Siobain Duffy

Siobain is an Associate Professor in the Department of Ecology, Evolution and Natural Resources. She is interested in the molecular evolution of fast-evolving viruses, specifically those with RNA and single-stranded DNA genomes  She studies the emergence of viruses on novel hosts using experimental evolution, conducts computational research on emergent RNA and ssDNA viruses, and improves phylogenetic methods for viral molecular epidemiology.

She gets to think about an even wide range of microorganisms in her role as chair-elect for ASM’s Division R (evolutionary microbiology) and as a member of the ICTV committee for bacterial and archaeal viruses.

Mansha Seth Pasricha

Mansha holds a B.Sc (honors) in Biochemistry from Delhi University and a PhD in Microbiology and Molecular Genetics at Rutgers University. Her research interests are to understand evolutionary mechanisms. In her PhD project she has explored the evolution of cell death proteins in the archaeon, Haloferax volcanii.  Currently, she is a teaching-research postdoc exploring how epistasis affects host range expansion in the model RNA virus phi6 . She has helped middle school, high school students, and undergraduates generate and characterize host range mutants of phi6 as part of her research project. She is also a part-time lecturer with the department of Ecology, Evolution and Natural Resources.

Lily Li

Lily has a BS in Biotechnology from Sichuan University, and then a MS in Microbiology from Fudan University. After that, she use phylogenetic methods to study the short-term and long-term evolution of lentiviruses in the Center of Genetics and Genomics of University of Nottingham, and received her PhD degree there. Now, she works on the deep evolutionary relationships among circular, Rep-encoding single-stranded DNA viruses.

Lele Zhao

Lele has a BS in Biotechnology from Beijing Normal University. She is a fourth year PhD student in Microbial Biology. She is interested in virology and the many aspects in which it relates to human epidemics. Lele is currently working on virus evolution research involving phi6. 

LaShanda Williams

LaShanda is an alumna of Virginia Commonwealth University (BA Anthropology/BS Sociology) and New York University (MS Anthropology) who is interested in the coevolution of humans and their pathogens.  She is a third year PhD student in Ecology & Evolution who is pursuing research on how dental microflora changed as a result of the contemporary antibiotic-using era.  She has been awarded funding for her microbiome research using collections at the Smithsonian.  She is also a museum educator at at the American Museum of Natural History.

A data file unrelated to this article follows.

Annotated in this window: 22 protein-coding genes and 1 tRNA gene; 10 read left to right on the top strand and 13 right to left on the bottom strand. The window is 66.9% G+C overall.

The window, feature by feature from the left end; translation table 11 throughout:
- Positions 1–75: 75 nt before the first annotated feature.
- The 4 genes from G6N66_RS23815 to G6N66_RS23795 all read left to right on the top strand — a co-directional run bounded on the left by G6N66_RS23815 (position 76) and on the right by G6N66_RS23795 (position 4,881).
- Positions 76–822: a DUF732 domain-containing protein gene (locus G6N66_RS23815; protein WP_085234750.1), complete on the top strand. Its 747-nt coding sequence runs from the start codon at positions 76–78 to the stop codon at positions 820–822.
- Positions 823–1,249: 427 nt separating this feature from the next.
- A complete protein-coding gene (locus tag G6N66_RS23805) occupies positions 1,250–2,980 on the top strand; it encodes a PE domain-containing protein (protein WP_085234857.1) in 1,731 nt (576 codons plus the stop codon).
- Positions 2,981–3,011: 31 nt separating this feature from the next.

Willard Mbewe

Willard is a visiting PhD student (Makerere University) from Malawi. He is working on Genetic characterization and epidemiology of Cassava brown streak viruses (Ipomovirus) from east and central-southern Africa. He is interested in understanding plant viral phylogeography and evolutionary dynamics that shape emergence and distribution of plant viruses.

Natasia Jacko

Natasia is a fourth year SAS student in a combined Microbiology BS/MPH program.  She is interested in the study of virology and epidemiology and is currently studying ssDNA viruses. Natasia’s previous work has focused on detecting native American begomoviruses through the isolation of viral particles from the whitefly vector.  She is currently working on a proof of concept project on the lethal mutagenesis of ssDNA viruses.

Raffia Ahmed

Raffia Ahmed is a SEBS senior majoring in Ecology, Evolution, and Natural Resources. She is interested in the quantitative effect of viruses on global food security and human health. She is currently researching evolutionary diversity in plant viruses.

Dragos Stemate

Dragos is a third year Molecular Biology and Biochemistry SAS student. He is currently determining the fitness effects of single mutations in phi6 on different hosts. Although these mutations expand phi6 host range, it is at a cost of their fitness on some of their hosts. He is looking at epistasis between double mutants that arose in some of the host range screens. Some of these mutants have double mutations which are being tested together and singly for epistasis in several hosts. I test these mutants' fitness on multiple host to find out and compare how one mutation compares to that of two mutations. Thus, show that two separate mutations can be deleterious but combined have different effects.

...and maybe you?

Lab Alumni


Eric Ho, postdoc, now assistant professor, Lafayette College

Graduate Students:

Allison Hicks, MS, now a PhD student at Harvard University

Aubrey Watson, MS, now a laboratory technician at Contrafect

Yee Mey Seah, PhD student, now a postdoc at Molecular Epidemiology, Inc.

Daniel Stern Cardinale, PhD student, now assistant teaching professor in General Biology at Rutgers University

Alison Lima, visiting PhD student from Brazil, now an assistant professor at Universidade Federal de Uberlândia

Roberto Sobrinho, visiting PhD student from Brazil, now a postdoc at Universidade Federal de Alagoas


Jenn McConnell, now a research associate at Weill Cornell Medical College

Undergraduate researchers:

Kevin Apodaca

Kendra Avinger

Patrick Ayoola

Cassandra Burdziak

Victoria Buchholz

Alvin Crespo

Stefania Davia

Kate DeRosa

Shmyla Din

Preshita Gadkari

Joan Kuchie

German Lagunas Robles

Christopher Lin

Shannon Loelius

Dylan McClung

Travis Mok

Lillian Nichols

Yuliya Olifer

Amy Patel

Hermano Pereira

People in the Lab